Comments on this technology were invited from clinical experts working in the field and relevant patient organisations. The comments received are individual opinions and do not represent NICE's view.
Three experts were aware of the technology, none had used it in their clinical practice.
All expert commentators agreed that the technology is novel. One commentator noted Helge is innovative in its concept and in current practice, large clinical chemistry analysers generally incorporate spectrophotometric haemolysis checks. Another expert suggested that there is a high haemolysis rate in blood samples taken in emergency departments. Knowing about haemolysis early would mean that samples can be taken and repeated quickly, reducing delays and improving patient flow. None of the experts were aware of any similar technology to do these tests at point of care.
One expert thought that the technology would allow the detection of unsuspected haemolysis in blood gas or electrolyte samples. This could avoid incorrect potassium readings that can result in patient harm through inappropriate treatment. The expert indicated that the rate of moderate to severe haemolysis in blood gas samples is about 6% and most blood gas analysers do not incorporate haemolysis checks. Therefore, the technology would be of particular value to patients having blood gas analysis when haemolysis checks are generally not currently available. Another expert considered the potential benefits of Helge in the emergency department. This could include, for instance, avoiding false conclusions about hyperkalaemia by checking for haemolysis in blood gas (or other point-of-care) samples.
For blood tube samples, 2 experts thought that Helge would allow earlier identification of haemolysis and an earlier opportunity to take a fresh blood sample. This would improve the turnaround time of test results and reduce the number of tests being run without a valid result in the laboratory. One expert thought this could speed up clinical decision making in the emergency department, reducing patient waits and improving flow of patients. This expert considered that people with hyperkalaemia and people with suspected acute coronary syndromes having troponin testing (when the troponin assay is affected by haemolysis) would be most likely to benefit from this technology.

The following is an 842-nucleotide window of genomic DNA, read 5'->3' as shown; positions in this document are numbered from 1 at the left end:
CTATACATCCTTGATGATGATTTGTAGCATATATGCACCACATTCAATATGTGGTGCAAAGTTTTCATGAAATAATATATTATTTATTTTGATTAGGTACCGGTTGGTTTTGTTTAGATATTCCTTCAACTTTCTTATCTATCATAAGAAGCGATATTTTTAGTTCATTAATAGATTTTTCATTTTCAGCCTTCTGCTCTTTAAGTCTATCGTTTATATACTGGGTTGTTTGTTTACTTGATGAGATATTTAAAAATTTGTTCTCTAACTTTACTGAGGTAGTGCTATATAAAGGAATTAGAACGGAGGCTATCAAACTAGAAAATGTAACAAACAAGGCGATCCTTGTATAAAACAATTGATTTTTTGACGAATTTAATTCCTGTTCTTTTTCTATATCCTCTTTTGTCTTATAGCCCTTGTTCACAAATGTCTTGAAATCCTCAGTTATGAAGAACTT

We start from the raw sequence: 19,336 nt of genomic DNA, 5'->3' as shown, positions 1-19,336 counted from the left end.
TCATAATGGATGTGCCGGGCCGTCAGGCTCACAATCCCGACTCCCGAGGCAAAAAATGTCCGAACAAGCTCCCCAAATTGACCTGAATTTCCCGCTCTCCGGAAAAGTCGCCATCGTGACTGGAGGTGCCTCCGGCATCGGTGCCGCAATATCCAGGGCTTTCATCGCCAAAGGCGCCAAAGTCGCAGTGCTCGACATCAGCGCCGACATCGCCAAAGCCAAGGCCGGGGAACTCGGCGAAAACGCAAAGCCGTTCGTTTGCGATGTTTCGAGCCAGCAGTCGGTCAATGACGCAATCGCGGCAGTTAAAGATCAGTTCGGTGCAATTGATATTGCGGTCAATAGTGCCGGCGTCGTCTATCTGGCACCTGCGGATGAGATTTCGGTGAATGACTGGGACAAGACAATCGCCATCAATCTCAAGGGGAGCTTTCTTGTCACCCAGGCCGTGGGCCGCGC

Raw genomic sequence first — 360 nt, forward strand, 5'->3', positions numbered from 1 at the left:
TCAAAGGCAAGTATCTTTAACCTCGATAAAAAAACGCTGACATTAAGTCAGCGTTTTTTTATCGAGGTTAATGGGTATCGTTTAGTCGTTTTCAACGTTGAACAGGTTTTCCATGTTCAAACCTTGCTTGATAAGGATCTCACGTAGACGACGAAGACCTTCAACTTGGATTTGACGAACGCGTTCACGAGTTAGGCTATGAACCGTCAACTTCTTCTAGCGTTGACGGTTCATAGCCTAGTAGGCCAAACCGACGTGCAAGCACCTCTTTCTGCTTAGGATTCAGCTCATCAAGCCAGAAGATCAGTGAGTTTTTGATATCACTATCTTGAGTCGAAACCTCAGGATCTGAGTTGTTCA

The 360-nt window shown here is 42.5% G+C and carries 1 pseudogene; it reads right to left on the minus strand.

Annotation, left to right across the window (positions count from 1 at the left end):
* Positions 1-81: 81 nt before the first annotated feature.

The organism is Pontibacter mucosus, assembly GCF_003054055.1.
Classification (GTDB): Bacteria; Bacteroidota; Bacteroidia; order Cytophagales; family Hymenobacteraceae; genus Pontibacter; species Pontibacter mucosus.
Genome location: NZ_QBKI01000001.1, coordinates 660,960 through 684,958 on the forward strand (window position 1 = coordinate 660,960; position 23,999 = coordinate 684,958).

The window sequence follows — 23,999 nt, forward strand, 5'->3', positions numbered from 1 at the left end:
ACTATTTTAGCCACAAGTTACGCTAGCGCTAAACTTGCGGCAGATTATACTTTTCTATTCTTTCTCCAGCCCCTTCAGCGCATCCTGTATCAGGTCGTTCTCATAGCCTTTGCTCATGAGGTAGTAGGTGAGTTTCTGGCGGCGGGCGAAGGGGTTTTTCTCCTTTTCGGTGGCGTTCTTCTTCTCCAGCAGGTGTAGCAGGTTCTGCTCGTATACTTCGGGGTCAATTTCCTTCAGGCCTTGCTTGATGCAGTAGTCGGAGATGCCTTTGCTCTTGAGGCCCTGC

One expert indicated that there were very few benefits to patients in using the technology and stated that Helge may cause unnecessary rejection of samples.
Reduced delays to final blood results by recognising haemolysed blood in blood tube samples is a key benefit to the healthcare system. For blood tube samples, 1 expert thought that there would be a saving in reagent costs. This would happen if any samples in which haemolysis was detected at point of care were not sent to the laboratory.
All commentators thought Helge would be an additional intervention to current standard care for detecting haemolysis in blood samples. The experts noted that the technology is not yet used in the NHS, and there is very limited evidence on the clinical and cost effectiveness. The barriers to using the test in the NHS could be the cost of the technology and potential issues with patients agreeing to use Helge.